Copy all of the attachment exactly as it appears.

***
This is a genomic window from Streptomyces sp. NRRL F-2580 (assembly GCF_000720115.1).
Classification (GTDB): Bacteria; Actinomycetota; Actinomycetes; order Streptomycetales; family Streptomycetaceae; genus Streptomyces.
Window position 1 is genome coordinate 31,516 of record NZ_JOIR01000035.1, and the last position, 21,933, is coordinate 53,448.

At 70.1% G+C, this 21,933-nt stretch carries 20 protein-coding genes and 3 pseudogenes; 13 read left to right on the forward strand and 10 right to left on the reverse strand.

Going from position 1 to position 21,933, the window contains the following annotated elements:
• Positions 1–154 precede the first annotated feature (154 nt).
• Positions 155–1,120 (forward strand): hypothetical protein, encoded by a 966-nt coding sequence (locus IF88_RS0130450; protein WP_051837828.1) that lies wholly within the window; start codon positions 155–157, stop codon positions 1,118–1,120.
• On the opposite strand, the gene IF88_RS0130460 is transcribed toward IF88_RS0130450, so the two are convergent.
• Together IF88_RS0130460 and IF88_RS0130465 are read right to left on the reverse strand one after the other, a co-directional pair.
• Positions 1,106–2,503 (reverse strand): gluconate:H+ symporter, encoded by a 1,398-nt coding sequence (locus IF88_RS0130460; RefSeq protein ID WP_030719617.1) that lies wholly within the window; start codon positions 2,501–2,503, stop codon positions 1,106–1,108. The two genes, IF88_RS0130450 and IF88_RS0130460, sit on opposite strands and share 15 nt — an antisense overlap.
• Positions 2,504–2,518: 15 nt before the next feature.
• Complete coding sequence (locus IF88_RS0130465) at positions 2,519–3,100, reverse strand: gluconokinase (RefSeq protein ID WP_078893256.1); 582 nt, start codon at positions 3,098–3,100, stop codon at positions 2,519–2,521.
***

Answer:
This is a genomic window from Streptomyces sp. NRRL F-2580 (assembly GCF_000720115.1).
Classification (GTDB): Bacteria; Actinomycetota; Actinomycetes; order Streptomycetales; family Streptomycetaceae; genus Streptomyces.
Window position 1 is genome coordinate 31,516 of record NZ_JOIR01000035.1, and the last position, 21,933, is coordinate 53,448.

At 70.1% G+C, this 21,933-nt stretch carries 20 protein-coding genes and 3 pseudogenes; 13 read left to right on the forward strand and 10 right to left on the reverse strand.

Going from position 1 to position 21,933, the window contains the following annotated elements:
• Positions 1–154 precede the first annotated feature (154 nt).
• Positions 155–1,120 (forward strand): hypothetical protein, encoded by a 966-nt coding sequence (locus IF88_RS0130450; protein WP_051837828.1) that lies wholly within the window; start codon positions 155–157, stop codon positions 1,118–1,120.
• On the opposite strand, the gene IF88_RS0130460 is transcribed toward IF88_RS0130450, so the two are convergent.
• Together IF88_RS0130460 and IF88_RS0130465 are read right to left on the reverse strand one after the other, a co-directional pair.
• Positions 1,106–2,503 (reverse strand): gluconate:H+ symporter, encoded by a 1,398-nt coding sequence (locus IF88_RS0130460; RefSeq protein ID WP_030719617.1) that lies wholly within the window; start codon positions 2,501–2,503, stop codon positions 1,106–1,108. The two genes, IF88_RS0130450 and IF88_RS0130460, sit on opposite strands and share 15 nt — an antisense overlap.
• Positions 2,504–2,518: 15 nt before the next feature.
• Complete coding sequence (locus IF88_RS0130465) at positions 2,519–3,100, reverse strand: gluconokinase (RefSeq protein ID WP_078893256.1); 582 nt, start codon at positions 3,098–3,100, stop codon at positions 2,519–2,521.